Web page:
MATHCAD 3D avi
Who says you can't display 4 dimensions on a CRT display. R^{2}
Controls has done lot's of modeling. In order to explain how a model works
XY type graphs can be very helpful. Even simple models can involve
several variables and to see how they are related 3D graphs literally add a new
dimension to a simple XY plot. Excel is not so good for making 3D graphs
unless you have a graphing "add in" like AXUM. MathCAD however
provides an additional degree of freedom by allowing the animation of a
worksheet. When applied to a 3D graph, the results can be quite revealing
if the models can output the data in a suitable form. Imagine a tablecloth
flowing over the edge of a falling object and you get the picture. MathCAD
and AXUM are available from http://www.mathsoft.com.
 AVI #1 is R^{2} Controls Logo but animated  This is a model of
the gross profit in $/Day for a distillation column at a gas plant in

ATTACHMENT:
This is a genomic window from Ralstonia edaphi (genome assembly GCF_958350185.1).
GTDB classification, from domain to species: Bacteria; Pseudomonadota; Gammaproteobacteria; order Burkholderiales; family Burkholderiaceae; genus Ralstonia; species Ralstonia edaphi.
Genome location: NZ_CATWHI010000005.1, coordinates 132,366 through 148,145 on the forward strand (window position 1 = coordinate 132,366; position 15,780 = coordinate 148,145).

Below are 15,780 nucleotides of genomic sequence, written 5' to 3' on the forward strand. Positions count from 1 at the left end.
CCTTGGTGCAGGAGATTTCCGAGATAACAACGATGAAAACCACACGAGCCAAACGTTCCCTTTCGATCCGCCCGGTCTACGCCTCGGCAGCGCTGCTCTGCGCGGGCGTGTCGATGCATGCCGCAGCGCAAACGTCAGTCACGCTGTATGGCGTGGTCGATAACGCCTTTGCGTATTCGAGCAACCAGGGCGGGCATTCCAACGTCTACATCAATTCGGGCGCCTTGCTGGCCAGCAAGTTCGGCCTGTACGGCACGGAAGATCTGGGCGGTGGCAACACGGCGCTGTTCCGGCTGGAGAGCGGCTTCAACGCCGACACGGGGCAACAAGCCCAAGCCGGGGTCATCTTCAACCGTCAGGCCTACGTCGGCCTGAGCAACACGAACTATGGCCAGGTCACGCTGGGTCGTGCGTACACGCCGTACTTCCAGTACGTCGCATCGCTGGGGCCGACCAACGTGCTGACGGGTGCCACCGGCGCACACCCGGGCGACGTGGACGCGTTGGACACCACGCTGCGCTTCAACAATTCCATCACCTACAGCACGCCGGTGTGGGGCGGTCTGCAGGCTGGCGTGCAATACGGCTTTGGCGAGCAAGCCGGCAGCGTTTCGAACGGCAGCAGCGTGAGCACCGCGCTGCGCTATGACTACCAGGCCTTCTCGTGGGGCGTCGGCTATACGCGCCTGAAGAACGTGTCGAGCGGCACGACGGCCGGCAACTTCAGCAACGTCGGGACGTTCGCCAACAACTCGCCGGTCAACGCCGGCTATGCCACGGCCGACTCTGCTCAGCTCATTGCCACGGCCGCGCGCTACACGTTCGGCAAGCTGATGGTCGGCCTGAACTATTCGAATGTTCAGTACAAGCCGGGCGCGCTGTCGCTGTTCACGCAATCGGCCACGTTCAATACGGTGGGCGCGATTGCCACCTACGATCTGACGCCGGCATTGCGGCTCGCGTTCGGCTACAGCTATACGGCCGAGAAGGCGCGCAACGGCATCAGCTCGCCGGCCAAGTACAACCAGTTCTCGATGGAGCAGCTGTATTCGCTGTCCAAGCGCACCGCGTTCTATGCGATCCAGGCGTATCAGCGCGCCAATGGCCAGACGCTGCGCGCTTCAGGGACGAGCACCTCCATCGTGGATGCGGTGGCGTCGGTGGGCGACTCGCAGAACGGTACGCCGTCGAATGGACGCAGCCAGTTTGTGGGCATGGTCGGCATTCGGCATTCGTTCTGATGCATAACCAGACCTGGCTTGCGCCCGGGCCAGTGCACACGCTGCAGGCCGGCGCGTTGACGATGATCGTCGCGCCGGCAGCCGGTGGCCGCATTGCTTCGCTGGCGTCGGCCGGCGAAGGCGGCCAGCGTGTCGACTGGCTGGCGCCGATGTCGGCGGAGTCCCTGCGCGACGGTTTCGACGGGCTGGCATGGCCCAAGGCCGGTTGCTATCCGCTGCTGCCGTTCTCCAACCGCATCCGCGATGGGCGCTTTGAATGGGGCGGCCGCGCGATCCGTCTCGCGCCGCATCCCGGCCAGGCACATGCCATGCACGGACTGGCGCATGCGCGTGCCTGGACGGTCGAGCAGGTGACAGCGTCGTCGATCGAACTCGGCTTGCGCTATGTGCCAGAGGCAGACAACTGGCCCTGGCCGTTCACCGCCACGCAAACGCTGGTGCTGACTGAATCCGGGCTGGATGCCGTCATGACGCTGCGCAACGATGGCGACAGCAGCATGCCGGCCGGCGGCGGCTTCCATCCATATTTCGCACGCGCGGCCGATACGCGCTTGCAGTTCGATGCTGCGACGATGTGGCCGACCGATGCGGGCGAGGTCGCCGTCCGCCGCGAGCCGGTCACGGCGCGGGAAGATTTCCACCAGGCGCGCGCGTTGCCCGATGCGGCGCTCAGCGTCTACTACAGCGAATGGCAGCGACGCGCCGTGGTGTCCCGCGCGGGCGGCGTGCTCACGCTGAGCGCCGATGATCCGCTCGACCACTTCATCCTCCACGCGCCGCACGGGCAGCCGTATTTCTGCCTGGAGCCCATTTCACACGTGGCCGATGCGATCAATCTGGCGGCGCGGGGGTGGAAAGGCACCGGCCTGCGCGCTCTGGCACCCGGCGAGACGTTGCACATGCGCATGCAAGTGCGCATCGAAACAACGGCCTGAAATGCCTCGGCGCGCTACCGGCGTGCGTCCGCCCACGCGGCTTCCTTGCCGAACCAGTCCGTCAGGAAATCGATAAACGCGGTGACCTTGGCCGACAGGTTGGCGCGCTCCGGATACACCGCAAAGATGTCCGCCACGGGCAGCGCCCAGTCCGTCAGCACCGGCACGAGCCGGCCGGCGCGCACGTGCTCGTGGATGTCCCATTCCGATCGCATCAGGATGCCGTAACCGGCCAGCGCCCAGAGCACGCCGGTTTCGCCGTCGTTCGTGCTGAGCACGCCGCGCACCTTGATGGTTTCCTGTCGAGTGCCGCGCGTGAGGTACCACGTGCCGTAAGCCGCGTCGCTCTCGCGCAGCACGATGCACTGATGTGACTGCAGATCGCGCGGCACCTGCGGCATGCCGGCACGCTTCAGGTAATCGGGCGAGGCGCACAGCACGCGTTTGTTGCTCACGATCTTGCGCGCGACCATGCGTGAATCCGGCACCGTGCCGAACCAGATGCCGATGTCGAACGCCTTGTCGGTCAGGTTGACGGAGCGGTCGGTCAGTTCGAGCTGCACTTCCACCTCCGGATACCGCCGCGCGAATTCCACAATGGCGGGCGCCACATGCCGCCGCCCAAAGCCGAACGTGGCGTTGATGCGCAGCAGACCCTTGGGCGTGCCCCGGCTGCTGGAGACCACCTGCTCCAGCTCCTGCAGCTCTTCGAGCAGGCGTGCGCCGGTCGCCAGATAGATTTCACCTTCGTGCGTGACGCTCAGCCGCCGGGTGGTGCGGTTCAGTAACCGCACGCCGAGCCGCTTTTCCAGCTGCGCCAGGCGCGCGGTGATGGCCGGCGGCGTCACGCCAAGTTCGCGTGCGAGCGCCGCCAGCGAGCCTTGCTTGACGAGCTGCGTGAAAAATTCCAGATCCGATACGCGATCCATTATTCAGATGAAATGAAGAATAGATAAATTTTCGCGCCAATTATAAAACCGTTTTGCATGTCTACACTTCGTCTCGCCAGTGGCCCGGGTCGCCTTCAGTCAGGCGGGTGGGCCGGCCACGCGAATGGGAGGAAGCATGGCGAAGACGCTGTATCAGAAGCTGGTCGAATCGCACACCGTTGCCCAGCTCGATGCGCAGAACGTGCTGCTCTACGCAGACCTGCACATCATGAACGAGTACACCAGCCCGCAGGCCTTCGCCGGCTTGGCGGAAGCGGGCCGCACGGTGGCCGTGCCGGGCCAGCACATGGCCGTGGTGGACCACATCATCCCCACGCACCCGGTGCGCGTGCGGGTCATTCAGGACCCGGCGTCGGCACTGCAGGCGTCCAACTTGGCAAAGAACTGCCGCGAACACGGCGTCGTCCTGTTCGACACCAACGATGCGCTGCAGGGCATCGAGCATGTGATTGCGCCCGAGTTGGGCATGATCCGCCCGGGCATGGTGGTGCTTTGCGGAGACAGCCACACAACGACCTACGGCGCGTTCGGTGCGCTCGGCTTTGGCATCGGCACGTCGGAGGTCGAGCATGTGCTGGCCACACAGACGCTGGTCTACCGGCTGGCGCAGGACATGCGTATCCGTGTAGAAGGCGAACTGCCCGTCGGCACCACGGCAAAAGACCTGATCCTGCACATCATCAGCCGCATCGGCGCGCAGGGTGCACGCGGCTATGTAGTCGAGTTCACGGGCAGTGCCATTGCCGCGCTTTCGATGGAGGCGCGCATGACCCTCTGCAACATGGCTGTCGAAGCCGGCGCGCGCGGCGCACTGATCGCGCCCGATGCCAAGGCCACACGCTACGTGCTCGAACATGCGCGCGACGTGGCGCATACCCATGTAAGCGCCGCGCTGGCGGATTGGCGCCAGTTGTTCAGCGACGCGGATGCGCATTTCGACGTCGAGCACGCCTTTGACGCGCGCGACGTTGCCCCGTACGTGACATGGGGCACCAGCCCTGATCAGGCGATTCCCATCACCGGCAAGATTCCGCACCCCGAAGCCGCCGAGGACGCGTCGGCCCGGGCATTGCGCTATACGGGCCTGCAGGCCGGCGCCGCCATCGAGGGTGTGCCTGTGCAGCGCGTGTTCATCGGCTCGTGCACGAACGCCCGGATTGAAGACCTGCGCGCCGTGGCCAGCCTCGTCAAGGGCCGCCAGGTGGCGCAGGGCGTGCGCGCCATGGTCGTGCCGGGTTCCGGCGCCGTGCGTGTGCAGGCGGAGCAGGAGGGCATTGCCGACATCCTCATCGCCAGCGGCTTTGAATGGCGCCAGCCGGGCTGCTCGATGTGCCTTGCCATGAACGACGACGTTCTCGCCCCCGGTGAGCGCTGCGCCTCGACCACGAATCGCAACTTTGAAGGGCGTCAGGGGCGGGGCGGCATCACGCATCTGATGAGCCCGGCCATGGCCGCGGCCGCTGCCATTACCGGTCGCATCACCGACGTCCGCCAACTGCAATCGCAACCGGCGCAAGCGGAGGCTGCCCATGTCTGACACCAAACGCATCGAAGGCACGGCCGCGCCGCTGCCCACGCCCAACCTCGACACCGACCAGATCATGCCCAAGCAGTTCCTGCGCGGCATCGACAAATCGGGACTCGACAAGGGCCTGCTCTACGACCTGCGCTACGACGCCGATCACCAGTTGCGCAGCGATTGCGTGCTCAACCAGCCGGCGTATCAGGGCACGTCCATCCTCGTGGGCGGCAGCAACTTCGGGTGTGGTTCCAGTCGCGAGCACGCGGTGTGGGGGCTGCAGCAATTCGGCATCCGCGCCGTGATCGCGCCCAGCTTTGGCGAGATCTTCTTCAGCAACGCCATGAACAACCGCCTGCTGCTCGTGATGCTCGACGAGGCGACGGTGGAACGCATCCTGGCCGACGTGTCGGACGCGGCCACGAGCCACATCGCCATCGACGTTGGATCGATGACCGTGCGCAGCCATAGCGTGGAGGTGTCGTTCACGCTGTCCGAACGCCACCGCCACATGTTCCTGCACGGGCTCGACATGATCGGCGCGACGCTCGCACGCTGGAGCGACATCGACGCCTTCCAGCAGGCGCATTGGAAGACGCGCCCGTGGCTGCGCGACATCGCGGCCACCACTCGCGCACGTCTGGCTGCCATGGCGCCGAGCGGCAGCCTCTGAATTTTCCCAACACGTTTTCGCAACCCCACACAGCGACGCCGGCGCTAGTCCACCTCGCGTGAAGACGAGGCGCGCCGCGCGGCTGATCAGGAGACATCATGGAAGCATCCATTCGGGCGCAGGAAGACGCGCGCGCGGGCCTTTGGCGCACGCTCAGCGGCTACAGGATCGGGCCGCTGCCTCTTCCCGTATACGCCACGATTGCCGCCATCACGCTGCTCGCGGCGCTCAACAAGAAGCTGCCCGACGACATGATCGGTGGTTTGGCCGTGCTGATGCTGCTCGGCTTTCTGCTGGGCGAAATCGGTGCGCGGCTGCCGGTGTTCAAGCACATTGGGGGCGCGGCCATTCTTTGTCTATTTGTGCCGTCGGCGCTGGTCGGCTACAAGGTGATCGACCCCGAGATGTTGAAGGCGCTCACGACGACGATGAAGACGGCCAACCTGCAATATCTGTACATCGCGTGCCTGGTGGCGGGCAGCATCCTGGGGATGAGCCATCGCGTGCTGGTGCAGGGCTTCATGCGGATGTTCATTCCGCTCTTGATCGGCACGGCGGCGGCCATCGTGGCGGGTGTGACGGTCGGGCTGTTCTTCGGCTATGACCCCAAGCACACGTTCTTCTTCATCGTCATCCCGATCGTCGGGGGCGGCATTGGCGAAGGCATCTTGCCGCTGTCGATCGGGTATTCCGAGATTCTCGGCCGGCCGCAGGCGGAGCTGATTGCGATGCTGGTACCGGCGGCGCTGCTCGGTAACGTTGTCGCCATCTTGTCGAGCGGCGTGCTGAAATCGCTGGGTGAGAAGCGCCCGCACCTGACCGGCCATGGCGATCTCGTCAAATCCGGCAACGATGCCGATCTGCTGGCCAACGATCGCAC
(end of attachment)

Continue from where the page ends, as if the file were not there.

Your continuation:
Louisiana. The XAxis is the isobutane in the nbutane product, the
Yaxis is the nbutane in the more valuable isobutane product. The
Zaxis is profit. The downward spike in the graph of R^{2}
Controls logo is a result of enormous energy costs as the products approach
perfect purity.
Surface of increasing energy cost.avi
 AVI #2 is using the distillation column model as above but instead of
varying the energy cost we vary the relative value of the products.
isobutane sell price is gradually increased as the time axis. This
definitely shifts the optimum operating point.
Surface of increasing iso value.avi
 AVI #3 is the exact same surface as shown above except we animate a
contour plot rather than a surface plot. In many ways the contour plot
is more useful to see how the optimum operating point shifts with increasing
value of the isobutane product.
Contour of increasing iso value.avi
 AVI #4 Comes from a compressor project. As gas well pressure
declines it takes ever more Compressor power to recover a given quantity of
Gas. Imagine an Electric drive Compressor sucking gas out of a
well. The compressor power is expensive and limits how much gas can be
recovered. As well pressure drops more electric power is required to
recover the gas. Pick a price for electric power and you can see how
the optimal gas recovery drops as the well pressure declines (over a period
of years).
Optimization Contour of declining well pressure.avi
Note: these *.AVI files are about 1 MB each and may take a while to load if
you have a slow connection. You will also need a mediaplayer. You
can download Windows Media Player from http://microsoft.com